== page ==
Pittsburgh Symphony tackles Vivaldi, Mozart and Haydn

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Some of the oldest music that makes its way into orchestra concerts can often yield the most surprising results. A program featuring music by Vivaldi, Mozart and Haydn may not seem earth-shattering, and it’s not. Still, given the opportunities provided by historically informed performance and mistaken notions about what this music can sound like, such concerts yield opportunities for exploration sometimes lacking in music from the Romantic period onward. 

So it was with the Pittsburgh Symphony Orchestra’s concert Friday night at Heinz Hall, conducted by early music expert Nicholas McGegan. A rousing rendition of Haydn’s Symphony No. 103 (“Drumroll”) concluded the concert and illuminated the ways that pre-19th century music can meet a modern sensibility.

Mr. McGegan’s good humor was endearing and lent itself to a vivacious performance. It got its own flavor througha number of devices, such the decision to begin the opening movement’s timpani roll (which gave the symphony its nickname) with a rhythmic strokes and a dynamic contrast in the horns’ introduction to the final movement. Those effects aside, most important was Mr. McGegan’s attention to clean, individual lines, particularly in the winds and brass, that together lent the performance added intensity. The second movement’s fast speed, however, took away from the innocent simplicity of the violin solo, played by concertmaster Noah Bendix-Balgley.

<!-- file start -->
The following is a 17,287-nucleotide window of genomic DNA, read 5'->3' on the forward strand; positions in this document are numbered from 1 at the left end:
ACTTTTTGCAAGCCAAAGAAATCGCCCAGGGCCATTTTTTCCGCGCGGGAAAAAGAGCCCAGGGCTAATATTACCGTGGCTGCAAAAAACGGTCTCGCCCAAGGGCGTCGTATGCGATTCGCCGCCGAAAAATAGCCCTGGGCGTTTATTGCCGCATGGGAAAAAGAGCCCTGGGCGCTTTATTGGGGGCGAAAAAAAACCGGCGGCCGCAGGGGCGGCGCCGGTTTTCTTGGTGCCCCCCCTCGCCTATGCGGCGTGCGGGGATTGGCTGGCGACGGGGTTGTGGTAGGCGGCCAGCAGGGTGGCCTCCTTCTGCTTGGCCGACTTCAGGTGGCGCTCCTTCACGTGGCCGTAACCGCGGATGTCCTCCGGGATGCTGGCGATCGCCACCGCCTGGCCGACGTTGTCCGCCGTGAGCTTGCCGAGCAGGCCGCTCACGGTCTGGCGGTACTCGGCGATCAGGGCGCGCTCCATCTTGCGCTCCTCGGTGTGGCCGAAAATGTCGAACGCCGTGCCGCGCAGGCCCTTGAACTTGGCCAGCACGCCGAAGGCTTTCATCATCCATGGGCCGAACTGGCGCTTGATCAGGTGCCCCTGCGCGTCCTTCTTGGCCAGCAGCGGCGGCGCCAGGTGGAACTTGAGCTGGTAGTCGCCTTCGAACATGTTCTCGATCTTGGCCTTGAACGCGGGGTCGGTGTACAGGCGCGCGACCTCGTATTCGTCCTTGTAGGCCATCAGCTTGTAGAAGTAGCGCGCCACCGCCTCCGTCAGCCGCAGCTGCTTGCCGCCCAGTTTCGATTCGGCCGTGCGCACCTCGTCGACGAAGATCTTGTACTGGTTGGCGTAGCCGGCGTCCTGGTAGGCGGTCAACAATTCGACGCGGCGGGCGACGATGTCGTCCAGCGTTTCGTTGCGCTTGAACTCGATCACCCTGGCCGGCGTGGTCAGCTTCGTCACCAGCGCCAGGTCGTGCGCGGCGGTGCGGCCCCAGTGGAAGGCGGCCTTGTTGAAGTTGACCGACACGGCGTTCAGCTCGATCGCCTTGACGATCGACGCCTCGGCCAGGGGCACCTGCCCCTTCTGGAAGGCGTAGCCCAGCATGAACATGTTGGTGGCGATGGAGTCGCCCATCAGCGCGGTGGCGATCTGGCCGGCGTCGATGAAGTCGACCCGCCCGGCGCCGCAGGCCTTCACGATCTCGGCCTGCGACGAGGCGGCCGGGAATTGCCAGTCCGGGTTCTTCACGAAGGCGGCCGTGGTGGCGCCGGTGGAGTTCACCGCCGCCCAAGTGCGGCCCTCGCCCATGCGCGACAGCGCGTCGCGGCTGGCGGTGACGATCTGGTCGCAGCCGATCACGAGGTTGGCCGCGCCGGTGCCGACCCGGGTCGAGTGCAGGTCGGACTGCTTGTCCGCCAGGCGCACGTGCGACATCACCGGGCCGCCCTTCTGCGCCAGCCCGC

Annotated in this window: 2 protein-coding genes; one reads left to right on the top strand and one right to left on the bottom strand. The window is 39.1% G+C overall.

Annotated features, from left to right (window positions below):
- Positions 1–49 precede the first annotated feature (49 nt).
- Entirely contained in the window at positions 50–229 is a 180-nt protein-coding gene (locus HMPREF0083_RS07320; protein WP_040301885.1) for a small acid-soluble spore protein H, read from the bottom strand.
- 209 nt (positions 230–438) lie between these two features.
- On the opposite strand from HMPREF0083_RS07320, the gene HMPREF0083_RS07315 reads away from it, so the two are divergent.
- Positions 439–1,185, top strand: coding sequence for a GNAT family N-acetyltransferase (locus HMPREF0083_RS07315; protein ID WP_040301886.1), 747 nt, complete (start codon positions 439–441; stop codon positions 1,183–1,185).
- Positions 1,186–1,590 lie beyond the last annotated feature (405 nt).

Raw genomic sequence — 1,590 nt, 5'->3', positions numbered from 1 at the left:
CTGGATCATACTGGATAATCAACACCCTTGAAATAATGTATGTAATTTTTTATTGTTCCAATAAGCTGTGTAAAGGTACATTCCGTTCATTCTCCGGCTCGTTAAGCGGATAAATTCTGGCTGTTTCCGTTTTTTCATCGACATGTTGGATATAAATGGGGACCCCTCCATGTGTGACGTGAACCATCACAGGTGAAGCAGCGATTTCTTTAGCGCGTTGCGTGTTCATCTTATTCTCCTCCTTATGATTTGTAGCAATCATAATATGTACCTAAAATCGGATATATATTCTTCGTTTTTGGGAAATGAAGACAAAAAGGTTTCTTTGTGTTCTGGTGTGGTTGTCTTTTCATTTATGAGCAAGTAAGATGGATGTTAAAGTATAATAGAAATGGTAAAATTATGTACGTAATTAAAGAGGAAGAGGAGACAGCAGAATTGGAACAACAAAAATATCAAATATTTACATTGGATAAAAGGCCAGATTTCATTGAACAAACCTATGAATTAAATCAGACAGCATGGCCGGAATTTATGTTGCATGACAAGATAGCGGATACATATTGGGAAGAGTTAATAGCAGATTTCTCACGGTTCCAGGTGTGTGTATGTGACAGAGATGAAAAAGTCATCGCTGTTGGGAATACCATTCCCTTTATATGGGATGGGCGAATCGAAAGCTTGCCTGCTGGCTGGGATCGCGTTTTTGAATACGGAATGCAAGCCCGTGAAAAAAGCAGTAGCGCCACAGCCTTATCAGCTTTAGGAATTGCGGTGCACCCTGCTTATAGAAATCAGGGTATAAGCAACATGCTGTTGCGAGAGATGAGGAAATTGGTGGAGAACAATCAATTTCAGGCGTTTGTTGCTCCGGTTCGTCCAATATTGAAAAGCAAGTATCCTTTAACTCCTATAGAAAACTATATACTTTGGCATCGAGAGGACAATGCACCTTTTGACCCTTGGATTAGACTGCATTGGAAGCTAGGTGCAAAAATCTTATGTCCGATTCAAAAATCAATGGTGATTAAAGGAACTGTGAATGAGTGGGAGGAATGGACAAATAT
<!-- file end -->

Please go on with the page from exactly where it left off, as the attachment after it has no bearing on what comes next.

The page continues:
Violinist Ye-Eun Choi, a protege of Anne-Sophie Mutter, made her PSO debut on Vivaldi’s “Four Seasons.” Ms. Choi showcased a lush, beautiful sound and impressive technical facility. Her interpretation and the accompaniment (which included Mr. McGegan on harpsichord) was not particularly onomatopoeic, save for a few exceptions in the latter three concertos. She put on personal touches with a few ornaments, but did not always deliver varied colors. Her “Spring,” for example, featured gorgeous legato playing but could have used a few gear-shifts. Still, she made an admirable debut and is someone to watch. 

Sandwiched between Vivaldi and Haydn was an excerpt of ballet music from Mozart’s “Idomeneo, Re di Creta” that featured bold brass, sultry oboes and a stately larghetto section. 

Concert repeats 8 tonight and 2:30 p.m. Sunday. 

Elizabeth Bloom: ebloom@post-gazette.com or 412-263-1750. 


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